| Hinc non temere conjicio brevein vitam Homeri, quam 6 Marinus supra dixerat, Proclum bonis fortunæ undiqne sub Procli nomine edidit Leo Allatius in libro de Homeri affluisse et abundasse. Cai adde quod Photius ex Damascio vitâ, et V. C. Josua Barnesius præclaræ suæ Homeri editioni refert p. 536. reditus scholæ, cui Proclus præfuit, ex variis præmisit, ex priore Chrestomathias hujus libro decerptam legatis non mediocriter auctos fuisse, ita ut summâ mille am. esse. Fabr. ut supra. p. 522. plius nummûm, hoc est thalerorum, inde quotannis philoso- 3 Vide Fabric. ib.

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450. phus fie.e: ditior. Fabric. annot. ad Marini Procl. cap. 29.

-diem obiit circa annum Christi, ut conjicio, 450.

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Fabric.ibil. p. 4.19. c Bib. Gr. 1. v. cap. 26. T. 8. p. 455, &c.

p. 61.

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C H A P. LXII.

DAMASCIUS.

III. Divers passages from

I. His time and works. II. Extracts from his works in Photius.

his works in Suidas.

1. Damascius is mentioned by Cave in his Historia Literaria of Ecclesiastical Writers. He ? reckons him among Gentile authors, who in the sixth century had reflected upon the Christian religion. He placeth him as flourishing in the year of Christ 400.

The account which Suidas gives of Damascius is to this purpose : · He was a stoic philosopher of Syria, intimately acquainted with Simplicius and Eulalius, who were Phrygians. He • flourished in the time of Justinian : he wrote commentaries upon Plato, of Principles, and a • Philosophic History.'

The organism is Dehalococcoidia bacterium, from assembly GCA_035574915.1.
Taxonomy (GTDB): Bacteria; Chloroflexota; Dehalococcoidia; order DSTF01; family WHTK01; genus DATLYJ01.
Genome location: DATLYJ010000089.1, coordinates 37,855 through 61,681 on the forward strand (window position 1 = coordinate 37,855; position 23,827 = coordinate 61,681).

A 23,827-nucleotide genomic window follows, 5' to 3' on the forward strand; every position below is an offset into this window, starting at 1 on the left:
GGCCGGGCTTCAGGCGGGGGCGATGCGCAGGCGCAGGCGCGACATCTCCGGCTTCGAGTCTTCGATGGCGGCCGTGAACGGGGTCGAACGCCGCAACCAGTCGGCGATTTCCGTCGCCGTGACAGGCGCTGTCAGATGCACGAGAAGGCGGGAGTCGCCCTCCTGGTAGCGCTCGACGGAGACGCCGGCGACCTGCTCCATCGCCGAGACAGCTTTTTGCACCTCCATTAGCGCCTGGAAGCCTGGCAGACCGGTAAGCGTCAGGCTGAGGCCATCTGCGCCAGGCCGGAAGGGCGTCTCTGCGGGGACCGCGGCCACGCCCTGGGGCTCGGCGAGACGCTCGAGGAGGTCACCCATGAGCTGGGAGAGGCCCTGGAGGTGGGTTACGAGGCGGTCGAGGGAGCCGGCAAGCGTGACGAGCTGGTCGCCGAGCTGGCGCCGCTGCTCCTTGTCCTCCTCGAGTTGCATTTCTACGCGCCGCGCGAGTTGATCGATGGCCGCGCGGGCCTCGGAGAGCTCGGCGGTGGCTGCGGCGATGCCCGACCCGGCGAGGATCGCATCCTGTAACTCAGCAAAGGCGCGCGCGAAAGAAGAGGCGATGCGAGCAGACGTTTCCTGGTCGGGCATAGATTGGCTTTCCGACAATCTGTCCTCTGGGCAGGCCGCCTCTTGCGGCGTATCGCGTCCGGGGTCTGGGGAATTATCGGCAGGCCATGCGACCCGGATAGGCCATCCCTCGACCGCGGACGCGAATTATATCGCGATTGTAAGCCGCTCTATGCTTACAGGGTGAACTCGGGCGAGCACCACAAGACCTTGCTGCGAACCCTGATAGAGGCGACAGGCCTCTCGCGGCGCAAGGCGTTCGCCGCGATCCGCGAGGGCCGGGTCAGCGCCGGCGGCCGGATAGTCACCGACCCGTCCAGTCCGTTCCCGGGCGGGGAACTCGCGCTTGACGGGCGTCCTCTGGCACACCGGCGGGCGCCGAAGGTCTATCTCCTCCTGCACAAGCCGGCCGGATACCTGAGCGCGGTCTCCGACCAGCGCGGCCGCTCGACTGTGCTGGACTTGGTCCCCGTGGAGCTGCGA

Suidas says he flourished in the time of Justinian, who reigned from the year 527 to 565. But Damascius himself, in his Life of Isidorus, says, that at that time Theodoric was king of all Italy. Theodoric 8 died in 526. We might therefore, perhaps, place Damascius as flourishing somewhat sooner than Cave has done: and Fabricius says he presided in the school of philosophy at Athens in the time of Theodoric. However, 'Pagi relies upon Suidas, who placeth him as flourishing in the time of Justinian. And we shall see proofs of it in the chapter of Simplicius which will follow this.

They who desire to know more of Damascius may consult the writers mentioned below.

II. Of this author there are large extracts in Photius; and in Suidas, under divers articles of his Lexicon, several passages are quoted from him. I intend first of all to observe some remarkable things in Photius : afterwards I shall put down divers passages collected out of Suidas.